Are We, Indonesian People Facing Identity Crisis?
Indonesia has everything and is everything. But despite its size that is number fifteen in terms of area size and the fourth largest country in terms of population, and all its amazing characteristics, Indonesia is still an unknown giant. Indonesia is too chaos to be known globally. For example, in the capital city of Indonesia, Jakarta, the election candidates are busy making coalition deals and secret pacts to win votes, unencumbered by any serious debate. The business community is drunk on a stock market boom that is far up the risk curve. The public has been swept away in the colorful campaign festivities that are welcome distraction from the hardships of a still contracting economy. Outside Java the densest area, Riau, for example, produces more than 70% of the nation’s oil and gas. In 1997 this was worth about $6.5 billion, and yet the government’s expenditure on the province that year was just $120 million. Papua, the richest island on Indonesia, is ironically the poorest province in Indonesia, all thanks to the preceding government who failed to spot Indonesia’s fortune. Indonesia is fraught with complexities, contradictions and ironies.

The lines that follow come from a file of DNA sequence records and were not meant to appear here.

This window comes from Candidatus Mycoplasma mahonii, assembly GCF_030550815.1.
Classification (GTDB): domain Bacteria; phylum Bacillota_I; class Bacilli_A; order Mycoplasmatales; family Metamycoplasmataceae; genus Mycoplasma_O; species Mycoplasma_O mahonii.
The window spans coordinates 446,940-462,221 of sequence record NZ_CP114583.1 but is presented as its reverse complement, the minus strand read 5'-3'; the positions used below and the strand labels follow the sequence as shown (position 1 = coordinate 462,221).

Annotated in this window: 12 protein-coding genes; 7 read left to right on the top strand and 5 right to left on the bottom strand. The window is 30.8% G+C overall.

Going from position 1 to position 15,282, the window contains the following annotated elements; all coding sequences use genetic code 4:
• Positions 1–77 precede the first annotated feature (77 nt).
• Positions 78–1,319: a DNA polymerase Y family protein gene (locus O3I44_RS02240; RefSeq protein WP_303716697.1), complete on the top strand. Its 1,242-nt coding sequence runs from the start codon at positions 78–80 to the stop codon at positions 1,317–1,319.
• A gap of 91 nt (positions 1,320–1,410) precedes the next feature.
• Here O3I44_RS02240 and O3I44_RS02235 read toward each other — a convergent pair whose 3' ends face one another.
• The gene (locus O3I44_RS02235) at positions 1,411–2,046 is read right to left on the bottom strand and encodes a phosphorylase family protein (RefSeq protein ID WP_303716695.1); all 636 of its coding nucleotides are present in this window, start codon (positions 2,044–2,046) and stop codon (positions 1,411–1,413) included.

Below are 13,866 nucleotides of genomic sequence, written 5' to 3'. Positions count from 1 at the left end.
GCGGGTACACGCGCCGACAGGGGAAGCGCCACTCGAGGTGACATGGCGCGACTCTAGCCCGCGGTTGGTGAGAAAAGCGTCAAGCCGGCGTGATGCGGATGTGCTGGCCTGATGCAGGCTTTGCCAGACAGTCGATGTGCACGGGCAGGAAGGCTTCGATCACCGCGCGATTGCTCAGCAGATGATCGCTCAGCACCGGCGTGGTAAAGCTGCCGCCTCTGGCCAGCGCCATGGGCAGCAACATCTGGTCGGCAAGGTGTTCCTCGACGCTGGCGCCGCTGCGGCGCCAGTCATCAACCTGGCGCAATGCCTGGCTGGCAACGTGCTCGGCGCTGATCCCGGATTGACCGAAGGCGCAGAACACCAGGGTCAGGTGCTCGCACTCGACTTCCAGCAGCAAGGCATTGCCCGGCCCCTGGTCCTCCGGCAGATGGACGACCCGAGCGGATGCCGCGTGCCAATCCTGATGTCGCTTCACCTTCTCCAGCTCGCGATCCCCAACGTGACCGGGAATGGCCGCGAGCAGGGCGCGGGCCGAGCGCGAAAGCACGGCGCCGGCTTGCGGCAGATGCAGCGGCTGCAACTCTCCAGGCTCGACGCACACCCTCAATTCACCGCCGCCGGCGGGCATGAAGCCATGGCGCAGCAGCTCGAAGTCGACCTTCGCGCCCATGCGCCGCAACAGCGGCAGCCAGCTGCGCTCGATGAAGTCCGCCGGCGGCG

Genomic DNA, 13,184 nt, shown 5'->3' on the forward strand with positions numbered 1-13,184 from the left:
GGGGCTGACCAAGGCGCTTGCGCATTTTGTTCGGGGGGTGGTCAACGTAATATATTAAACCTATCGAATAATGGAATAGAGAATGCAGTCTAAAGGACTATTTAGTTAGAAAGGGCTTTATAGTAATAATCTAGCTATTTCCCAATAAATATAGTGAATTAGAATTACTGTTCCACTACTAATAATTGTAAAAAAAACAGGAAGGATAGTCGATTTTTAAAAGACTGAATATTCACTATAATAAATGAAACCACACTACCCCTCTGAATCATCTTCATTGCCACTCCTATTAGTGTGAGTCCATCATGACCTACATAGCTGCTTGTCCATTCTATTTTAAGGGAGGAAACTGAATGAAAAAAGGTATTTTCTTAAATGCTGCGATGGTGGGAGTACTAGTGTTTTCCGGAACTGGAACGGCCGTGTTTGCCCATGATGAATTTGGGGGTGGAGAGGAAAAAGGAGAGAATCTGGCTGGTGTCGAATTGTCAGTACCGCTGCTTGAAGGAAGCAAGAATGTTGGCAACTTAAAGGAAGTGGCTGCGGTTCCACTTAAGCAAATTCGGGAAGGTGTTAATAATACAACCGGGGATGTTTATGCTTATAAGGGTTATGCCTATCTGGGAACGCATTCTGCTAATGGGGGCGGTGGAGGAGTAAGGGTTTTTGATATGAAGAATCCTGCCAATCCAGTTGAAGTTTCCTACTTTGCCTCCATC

The biggest question is, “What does it mean to be Indonesian?” And the majority answers, “We are still in search of who we are. On the one hand it wants to become democratic, to have clean government, but at the same time it doesn’t want to break with the status quo. To be Indonesian is to be confused about what you really want. It’s a very saddening situation.” There’s even a further saying, with no intention to insult anyone, “Indonesia is literally a heaven, carried out by monkeys”. It’s such a pity not to carry out the potentiality of our country by ourselves.
From the very first time, when Indonesia stated that it took no side on Eastern Bloc and Western Bloc, some Indonesians thought that Indonesia tended to be one-sided on Western Bloc. Indonesia is good on the outside but broken inside. Why? We may put blame on how hard it takes to change mindset of human, especially Indonesians. Indonesian people are short-minded yet they don’t think or simply don’t give any consent about what may happen in the future. They seize what they need at the very moment by legalizing whatever they want to do, such as corruption, collusion, and nepotism. Rich and overpowered people might think they’re the one who has the biggest deal that no one could ever disrupt. Yet, unity is a mere slogan.